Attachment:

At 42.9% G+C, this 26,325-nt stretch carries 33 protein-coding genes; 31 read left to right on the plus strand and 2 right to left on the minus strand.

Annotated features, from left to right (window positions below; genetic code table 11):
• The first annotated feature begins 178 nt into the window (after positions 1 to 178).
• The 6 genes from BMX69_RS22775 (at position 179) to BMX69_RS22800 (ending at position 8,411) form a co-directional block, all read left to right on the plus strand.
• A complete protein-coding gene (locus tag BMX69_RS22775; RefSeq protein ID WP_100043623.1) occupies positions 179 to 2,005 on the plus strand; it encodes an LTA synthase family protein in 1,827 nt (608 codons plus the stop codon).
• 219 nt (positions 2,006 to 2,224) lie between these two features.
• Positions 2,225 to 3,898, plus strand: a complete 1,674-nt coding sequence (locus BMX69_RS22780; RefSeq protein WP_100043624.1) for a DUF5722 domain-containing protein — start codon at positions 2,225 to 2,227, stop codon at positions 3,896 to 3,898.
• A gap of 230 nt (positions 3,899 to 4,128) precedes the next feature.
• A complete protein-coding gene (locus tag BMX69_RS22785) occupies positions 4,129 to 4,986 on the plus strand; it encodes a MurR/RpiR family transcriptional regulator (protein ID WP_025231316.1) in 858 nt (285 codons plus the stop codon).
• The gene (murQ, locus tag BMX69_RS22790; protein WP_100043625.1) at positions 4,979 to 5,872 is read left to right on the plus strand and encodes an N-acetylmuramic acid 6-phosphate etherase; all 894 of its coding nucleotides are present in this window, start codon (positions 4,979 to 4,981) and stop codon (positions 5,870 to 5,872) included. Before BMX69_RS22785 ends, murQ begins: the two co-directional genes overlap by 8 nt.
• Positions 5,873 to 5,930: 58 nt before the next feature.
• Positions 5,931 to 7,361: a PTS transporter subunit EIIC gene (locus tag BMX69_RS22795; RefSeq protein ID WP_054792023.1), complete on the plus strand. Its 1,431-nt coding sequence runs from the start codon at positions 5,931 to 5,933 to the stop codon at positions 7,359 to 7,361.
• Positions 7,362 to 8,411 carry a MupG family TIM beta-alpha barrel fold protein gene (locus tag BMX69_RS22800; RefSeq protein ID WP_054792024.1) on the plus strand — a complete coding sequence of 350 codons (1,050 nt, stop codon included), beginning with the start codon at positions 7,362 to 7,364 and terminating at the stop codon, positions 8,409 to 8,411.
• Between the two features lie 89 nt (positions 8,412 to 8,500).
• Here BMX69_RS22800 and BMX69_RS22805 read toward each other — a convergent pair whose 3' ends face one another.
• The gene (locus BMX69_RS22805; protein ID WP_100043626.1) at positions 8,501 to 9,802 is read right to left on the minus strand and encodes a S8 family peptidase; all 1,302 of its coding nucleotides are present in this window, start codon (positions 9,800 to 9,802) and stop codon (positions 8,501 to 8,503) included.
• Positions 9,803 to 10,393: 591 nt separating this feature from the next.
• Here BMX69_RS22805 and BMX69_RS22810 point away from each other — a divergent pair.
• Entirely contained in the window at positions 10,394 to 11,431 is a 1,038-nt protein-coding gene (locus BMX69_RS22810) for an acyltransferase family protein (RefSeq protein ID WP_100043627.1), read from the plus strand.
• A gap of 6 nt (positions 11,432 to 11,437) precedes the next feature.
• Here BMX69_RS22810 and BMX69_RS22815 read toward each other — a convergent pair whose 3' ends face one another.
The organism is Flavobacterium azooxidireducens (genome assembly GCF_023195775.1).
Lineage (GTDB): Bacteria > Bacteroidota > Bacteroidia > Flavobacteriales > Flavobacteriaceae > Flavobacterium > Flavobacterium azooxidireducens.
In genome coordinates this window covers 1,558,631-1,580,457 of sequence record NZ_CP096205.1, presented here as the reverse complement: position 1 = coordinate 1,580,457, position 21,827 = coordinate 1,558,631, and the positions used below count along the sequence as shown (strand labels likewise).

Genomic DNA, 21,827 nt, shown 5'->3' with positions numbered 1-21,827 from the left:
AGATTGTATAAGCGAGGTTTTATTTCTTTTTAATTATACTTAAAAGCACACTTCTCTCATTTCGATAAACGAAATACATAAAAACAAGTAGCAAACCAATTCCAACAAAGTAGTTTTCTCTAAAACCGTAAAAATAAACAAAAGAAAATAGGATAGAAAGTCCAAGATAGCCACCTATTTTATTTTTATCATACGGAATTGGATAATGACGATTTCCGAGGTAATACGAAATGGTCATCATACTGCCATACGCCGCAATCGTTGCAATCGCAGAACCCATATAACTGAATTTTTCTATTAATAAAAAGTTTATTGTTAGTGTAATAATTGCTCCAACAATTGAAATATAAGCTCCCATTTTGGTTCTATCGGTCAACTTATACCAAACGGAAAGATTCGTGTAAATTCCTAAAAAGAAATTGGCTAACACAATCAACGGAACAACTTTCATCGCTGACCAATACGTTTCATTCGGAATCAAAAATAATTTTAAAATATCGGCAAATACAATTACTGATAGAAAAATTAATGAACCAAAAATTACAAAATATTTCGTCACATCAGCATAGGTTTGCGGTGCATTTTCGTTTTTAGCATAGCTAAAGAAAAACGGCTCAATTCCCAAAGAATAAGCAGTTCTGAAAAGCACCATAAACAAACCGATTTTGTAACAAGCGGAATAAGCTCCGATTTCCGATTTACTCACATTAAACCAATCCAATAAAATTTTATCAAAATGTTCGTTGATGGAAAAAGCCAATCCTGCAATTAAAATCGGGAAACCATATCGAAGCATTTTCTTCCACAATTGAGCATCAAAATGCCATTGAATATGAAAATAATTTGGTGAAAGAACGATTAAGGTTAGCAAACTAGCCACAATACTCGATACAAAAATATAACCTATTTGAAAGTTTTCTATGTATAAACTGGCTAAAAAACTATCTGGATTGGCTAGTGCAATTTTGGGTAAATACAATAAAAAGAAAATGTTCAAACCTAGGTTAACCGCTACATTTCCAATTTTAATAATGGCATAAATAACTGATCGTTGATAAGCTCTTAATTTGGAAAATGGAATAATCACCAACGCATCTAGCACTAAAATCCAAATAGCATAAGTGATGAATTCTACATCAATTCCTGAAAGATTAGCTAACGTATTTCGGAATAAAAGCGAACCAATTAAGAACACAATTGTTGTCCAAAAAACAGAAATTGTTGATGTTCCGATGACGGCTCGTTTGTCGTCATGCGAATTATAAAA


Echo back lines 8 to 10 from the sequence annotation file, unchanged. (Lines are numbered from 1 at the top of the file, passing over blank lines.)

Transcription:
• A gap of 230 nt (positions 3,899 to 4,128) precedes the next feature.
• A complete protein-coding gene (locus tag BMX69_RS22785) occupies positions 4,129 to 4,986 on the plus strand; it encodes a MurR/RpiR family transcriptional regulator (protein ID WP_025231316.1) in 858 nt (285 codons plus the stop codon).
• The gene (murQ, locus tag BMX69_RS22790; protein WP_100043625.1) at positions 4,979 to 5,872 is read left to right on the plus strand and encodes an N-acetylmuramic acid 6-phosphate etherase; all 894 of its coding nucleotides are present in this window, start codon (positions 4,979 to 4,981) and stop codon (positions 5,870 to 5,872) included. Before BMX69_RS22785 ends, murQ begins: the two co-directional genes overlap by 8 nt.